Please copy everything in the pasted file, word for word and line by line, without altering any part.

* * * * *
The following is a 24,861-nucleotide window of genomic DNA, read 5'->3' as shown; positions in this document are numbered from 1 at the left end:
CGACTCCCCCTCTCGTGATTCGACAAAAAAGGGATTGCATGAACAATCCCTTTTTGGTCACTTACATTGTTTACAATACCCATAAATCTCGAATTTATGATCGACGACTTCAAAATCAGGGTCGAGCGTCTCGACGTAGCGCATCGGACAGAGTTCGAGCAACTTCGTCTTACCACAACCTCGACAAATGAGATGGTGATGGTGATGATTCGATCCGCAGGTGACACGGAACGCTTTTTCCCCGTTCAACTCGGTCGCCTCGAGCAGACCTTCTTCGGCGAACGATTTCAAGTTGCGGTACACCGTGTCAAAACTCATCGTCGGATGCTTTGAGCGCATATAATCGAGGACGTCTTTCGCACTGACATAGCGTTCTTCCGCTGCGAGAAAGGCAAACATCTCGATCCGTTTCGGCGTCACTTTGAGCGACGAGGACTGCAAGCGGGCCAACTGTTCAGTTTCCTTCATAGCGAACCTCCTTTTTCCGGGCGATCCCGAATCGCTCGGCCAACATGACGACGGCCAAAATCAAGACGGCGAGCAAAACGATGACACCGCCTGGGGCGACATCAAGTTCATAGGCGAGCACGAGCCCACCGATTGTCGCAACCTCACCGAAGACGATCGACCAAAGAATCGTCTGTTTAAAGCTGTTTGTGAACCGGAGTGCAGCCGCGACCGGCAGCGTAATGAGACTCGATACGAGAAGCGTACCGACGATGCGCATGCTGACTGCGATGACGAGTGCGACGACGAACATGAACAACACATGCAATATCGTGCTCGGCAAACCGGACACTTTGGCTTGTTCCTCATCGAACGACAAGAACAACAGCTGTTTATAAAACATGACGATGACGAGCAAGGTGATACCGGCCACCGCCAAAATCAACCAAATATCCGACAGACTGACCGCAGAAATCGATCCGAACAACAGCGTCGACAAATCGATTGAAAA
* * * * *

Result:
The following is a 24,861-nucleotide window of genomic DNA, read 5'->3' as shown; positions in this document are numbered from 1 at the left end:
CGACTCCCCCTCTCGTGATTCGACAAAAAAGGGATTGCATGAACAATCCCTTTTTGGTCACTTACATTGTTTACAATACCCATAAATCTCGAATTTATGATCGACGACTTCAAAATCAGGGTCGAGCGTCTCGACGTAGCGCATCGGACAGAGTTCGAGCAACTTCGTCTTACCACAACCTCGACAAATGAGATGGTGATGGTGATGATTCGATCCGCAGGTGACACGGAACGCTTTTTCCCCGTTCAACTCGGTCGCCTCGAGCAGACCTTCTTCGGCGAACGATTTCAAGTTGCGGTACACCGTGTCAAAACTCATCGTCGGATGCTTTGAGCGCATATAATCGAGGACGTCTTTCGCACTGACATAGCGTTCTTCCGCTGCGAGAAAGGCAAACATCTCGATCCGTTTCGGCGTCACTTTGAGCGACGAGGACTGCAAGCGGGCCAACTGTTCAGTTTCCTTCATAGCGAACCTCCTTTTTCCGGGCGATCCCGAATCGCTCGGCCAACATGACGACGGCCAAAATCAAGACGGCGAGCAAAACGATGACACCGCCTGGGGCGACATCAAGTTCATAGGCGAGCACGAGCCCACCGATTGTCGCAACCTCACCGAAGACGATCGACCAAAGAATCGTCTGTTTAAAGCTGTTTGTGAACCGGAGTGCAGCCGCGACCGGCAGCGTAATGAGACTCGATACGAGAAGCGTACCGACGATGCGCATGCTGACTGCGATGACGAGTGCGACGACGAACATGAACAACACATGCAATATCGTGCTCGGCAAACCGGACACTTTGGCTTGTTCCTCATCGAACGACAAGAACAACAGCTGTTTATAAAACATGACGATGACGAGCAAGGTGATACCGGCCACCGCCAAAATCAACCAAATATCCGACAGACTGACCGCAGAAATCGATCCGAACAACAGCGTCGACAAATCGATTGAAAA